Sooner or later, most airlines want to upgrade their aircraft interiors. But what happens to the old seats?
“They end up as hidden capital in a warehouse,” explained Thomas Bulirsch, founder and CEO of aircraft interior remarketing site aviationgate.com.
“If an airline doesn’t promote [advertise] the used seats, they can lose their potential value and, instead, become a burden and a cost factor. The longer you keep the seats, the more they cost and one day you could end up having to pay for them to be scrapped. Turning this cost into revenue has to be a good thing.”
The aviationgate.com website was created two years ago as a portal for airlines to sell these seats and help set them up with a new home. The team manages the listings and helps arrange seat refurbishment and certifications to get them flying again. There is no fee for listing seats on the website; aviationgate.com only charges a fixed commission once the seat is sold.
“Nobody is really doing the same thing as us. We are in a niche; the concept is quite unique,” Bulirsch said. “We want to make this invisible market a bit more visible.”
Bulirsch believes the Middle East and African markets have huge potential. “We are just not very well known yet. We have 110 different seat models online, available in a few days in ‘as-removed’ condition. The price is a lot lower than a new seat; it can sometimes be a lot less than half the cost,” he said.
For smaller airlines, high costs and long lead times are not the only issue; it’s capturing the attention of the seat manufacturers in the first place. “The big guys focus on larger requirements and economies of scale. A lot of customers in the Middle East and Africa are not a focus area for the big seat original equipment manufacturers (OEMs). They are not willing to deliver low quantities of seats; it’s just not possible to go to an OEM for one or two shipsets. For us, scale is not a problem. We are happy to work with lower quantities.”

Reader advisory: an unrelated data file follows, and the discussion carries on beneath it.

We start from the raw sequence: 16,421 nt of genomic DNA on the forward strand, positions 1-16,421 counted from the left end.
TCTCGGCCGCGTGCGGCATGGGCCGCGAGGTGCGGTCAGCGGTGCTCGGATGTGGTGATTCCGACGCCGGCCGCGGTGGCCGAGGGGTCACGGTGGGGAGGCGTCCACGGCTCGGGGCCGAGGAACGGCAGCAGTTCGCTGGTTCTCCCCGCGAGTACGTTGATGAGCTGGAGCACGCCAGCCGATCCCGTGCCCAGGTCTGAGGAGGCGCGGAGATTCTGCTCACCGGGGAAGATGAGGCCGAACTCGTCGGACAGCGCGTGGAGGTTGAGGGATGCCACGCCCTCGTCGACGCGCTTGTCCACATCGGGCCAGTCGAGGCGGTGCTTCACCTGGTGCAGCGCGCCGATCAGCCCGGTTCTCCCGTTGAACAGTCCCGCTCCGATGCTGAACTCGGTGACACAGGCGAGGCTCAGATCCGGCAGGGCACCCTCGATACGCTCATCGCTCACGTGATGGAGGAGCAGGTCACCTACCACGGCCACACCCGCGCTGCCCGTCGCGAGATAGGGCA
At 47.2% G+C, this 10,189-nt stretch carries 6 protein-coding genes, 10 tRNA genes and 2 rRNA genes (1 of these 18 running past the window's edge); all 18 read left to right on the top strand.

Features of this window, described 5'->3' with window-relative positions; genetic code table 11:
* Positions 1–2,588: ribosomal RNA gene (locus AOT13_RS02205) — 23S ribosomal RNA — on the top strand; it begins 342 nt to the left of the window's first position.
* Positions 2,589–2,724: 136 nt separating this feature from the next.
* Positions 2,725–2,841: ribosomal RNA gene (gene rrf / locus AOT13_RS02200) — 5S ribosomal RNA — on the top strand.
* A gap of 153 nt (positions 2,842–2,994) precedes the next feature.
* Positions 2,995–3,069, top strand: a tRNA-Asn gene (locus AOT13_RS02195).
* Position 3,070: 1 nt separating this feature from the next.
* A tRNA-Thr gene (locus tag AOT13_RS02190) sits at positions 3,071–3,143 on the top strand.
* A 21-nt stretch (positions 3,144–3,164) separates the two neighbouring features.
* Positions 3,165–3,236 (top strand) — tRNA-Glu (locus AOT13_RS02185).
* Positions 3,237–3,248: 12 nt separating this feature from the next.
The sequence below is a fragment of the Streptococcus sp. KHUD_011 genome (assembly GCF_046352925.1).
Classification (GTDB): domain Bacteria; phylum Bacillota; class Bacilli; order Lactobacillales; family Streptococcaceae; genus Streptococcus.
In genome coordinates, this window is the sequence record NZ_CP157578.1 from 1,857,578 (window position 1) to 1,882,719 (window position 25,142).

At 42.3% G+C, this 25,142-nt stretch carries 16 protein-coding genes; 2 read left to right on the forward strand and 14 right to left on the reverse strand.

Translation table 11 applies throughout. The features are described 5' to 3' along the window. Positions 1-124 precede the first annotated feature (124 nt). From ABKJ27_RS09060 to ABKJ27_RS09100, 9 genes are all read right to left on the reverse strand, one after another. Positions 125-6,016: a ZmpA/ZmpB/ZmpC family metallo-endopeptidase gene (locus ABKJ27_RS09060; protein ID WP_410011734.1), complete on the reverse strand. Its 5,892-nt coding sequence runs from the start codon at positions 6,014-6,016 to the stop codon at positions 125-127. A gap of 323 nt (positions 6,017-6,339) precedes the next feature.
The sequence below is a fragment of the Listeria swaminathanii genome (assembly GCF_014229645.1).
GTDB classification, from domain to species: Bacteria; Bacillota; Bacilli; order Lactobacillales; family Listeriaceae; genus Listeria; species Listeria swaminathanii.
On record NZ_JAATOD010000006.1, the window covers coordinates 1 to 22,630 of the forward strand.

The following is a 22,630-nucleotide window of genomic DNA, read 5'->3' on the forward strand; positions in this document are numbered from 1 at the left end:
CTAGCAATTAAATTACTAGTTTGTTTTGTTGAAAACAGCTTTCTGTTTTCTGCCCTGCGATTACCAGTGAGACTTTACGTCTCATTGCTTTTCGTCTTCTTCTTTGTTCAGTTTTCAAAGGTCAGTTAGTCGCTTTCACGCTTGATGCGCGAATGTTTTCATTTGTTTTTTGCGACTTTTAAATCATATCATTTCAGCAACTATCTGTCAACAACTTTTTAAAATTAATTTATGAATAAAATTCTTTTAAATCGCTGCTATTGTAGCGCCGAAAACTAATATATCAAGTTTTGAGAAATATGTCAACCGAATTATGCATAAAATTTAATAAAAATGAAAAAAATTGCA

Aviationgate.com lists seats for a wide range of aircraft types, including older models, which could be hard to find elsewhere. It can customise the seats and bring them up to standard by refurbishing them, renewing the covers and fixing or changing plastic parts.
The company is also able to fit in-flight entertainment (IFE) systems, as it removes these and refits them too, with space to overhaul three narrow-body shipsets at once and store seats if needed.
The supply chain is just the seller, the website and the buyer. “We deal with people directly from our office. We don’t have middlemen in between making the products a lot more expensive. We have defined processes behind everything. This is not a grey market, or someone unknown selling seats from a warehouse. We have all the traceability documents and certification available to make the process of buying used seats a lot more secure.”
Finally, there is that potential revenue stream too. “Lots of airlines use us not only to source seats, but also to sell them. We are constantly looking to buy surplus seats. I would even put that in the category of ancillary revenues,” Bulirsch said.
Stay up to date
Subscribe to the free Times Aerospace newsletter and receive the latest content every week. We'll never share your email address.